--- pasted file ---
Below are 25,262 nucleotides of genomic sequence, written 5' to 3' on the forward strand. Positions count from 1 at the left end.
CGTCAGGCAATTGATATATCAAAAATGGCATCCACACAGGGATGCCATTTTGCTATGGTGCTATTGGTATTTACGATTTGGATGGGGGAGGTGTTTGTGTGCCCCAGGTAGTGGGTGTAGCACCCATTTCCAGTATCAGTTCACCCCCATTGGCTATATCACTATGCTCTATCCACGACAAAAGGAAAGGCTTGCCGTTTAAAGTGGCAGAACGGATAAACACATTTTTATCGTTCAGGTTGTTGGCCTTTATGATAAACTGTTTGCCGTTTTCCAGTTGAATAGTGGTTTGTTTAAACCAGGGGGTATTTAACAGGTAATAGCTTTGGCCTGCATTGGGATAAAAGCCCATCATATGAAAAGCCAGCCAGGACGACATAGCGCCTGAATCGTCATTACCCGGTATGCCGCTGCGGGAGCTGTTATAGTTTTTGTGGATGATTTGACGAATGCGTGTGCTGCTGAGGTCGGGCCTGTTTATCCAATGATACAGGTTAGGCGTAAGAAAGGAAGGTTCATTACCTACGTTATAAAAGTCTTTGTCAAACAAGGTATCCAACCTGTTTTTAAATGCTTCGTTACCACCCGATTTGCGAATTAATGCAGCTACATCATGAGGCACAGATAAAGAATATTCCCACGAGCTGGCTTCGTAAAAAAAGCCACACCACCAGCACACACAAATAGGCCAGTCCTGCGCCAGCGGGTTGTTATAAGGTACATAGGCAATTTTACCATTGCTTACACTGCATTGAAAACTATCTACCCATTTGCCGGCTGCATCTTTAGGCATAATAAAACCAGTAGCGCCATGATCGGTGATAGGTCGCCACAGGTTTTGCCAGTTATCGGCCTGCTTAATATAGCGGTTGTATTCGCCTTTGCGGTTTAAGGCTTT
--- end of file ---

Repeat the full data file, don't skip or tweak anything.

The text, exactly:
Below are 25,262 nucleotides of genomic sequence, written 5' to 3' on the forward strand. Positions count from 1 at the left end.
CGTCAGGCAATTGATATATCAAAAATGGCATCCACACAGGGATGCCATTTTGCTATGGTGCTATTGGTATTTACGATTTGGATGGGGGAGGTGTTTGTGTGCCCCAGGTAGTGGGTGTAGCACCCATTTCCAGTATCAGTTCACCCCCATTGGCTATATCACTATGCTCTATCCACGACAAAAGGAAAGGCTTGCCGTTTAAAGTGGCAGAACGGATAAACACATTTTTATCGTTCAGGTTGTTGGCCTTTATGATAAACTGTTTGCCGTTTTCCAGTTGAATAGTGGTTTGTTTAAACCAGGGGGTATTTAACAGGTAATAGCTTTGGCCTGCATTGGGATAAAAGCCCATCATATGAAAAGCCAGCCAGGACGACATAGCGCCTGAATCGTCATTACCCGGTATGCCGCTGCGGGAGCTGTTATAGTTTTTGTGGATGATTTGACGAATGCGTGTGCTGCTGAGGTCGGGCCTGTTTATCCAATGATACAGGTTAGGCGTAAGAAAGGAAGGTTCATTACCTACGTTATAAAAGTCTTTGTCAAACAAGGTATCCAACCTGTTTTTAAATGCTTCGTTACCACCCGATTTGCGAATTAATGCAGCTACATCATGAGGCACAGATAAAGAATATTCCCACGAGCTGGCTTCGTAAAAAAAGCCACACCACCAGCACACACAAATAGGCCAGTCCTGCGCCAGCGGGTTGTTATAAGGTACATAGGCAATTTTACCATTGCTTACACTGCATTGAAAACTATCTACCCATTTGCCGGCTGCATCTTTAGGCATAATAAAACCAGTAGCGCCATGATCGGTGATAGGTCGCCACAGGTTTTGCCAGTTATCGGCCTGCTTAATATAGCGGTTGTATTCGCCTTTGCGGTTTAAGGCTTT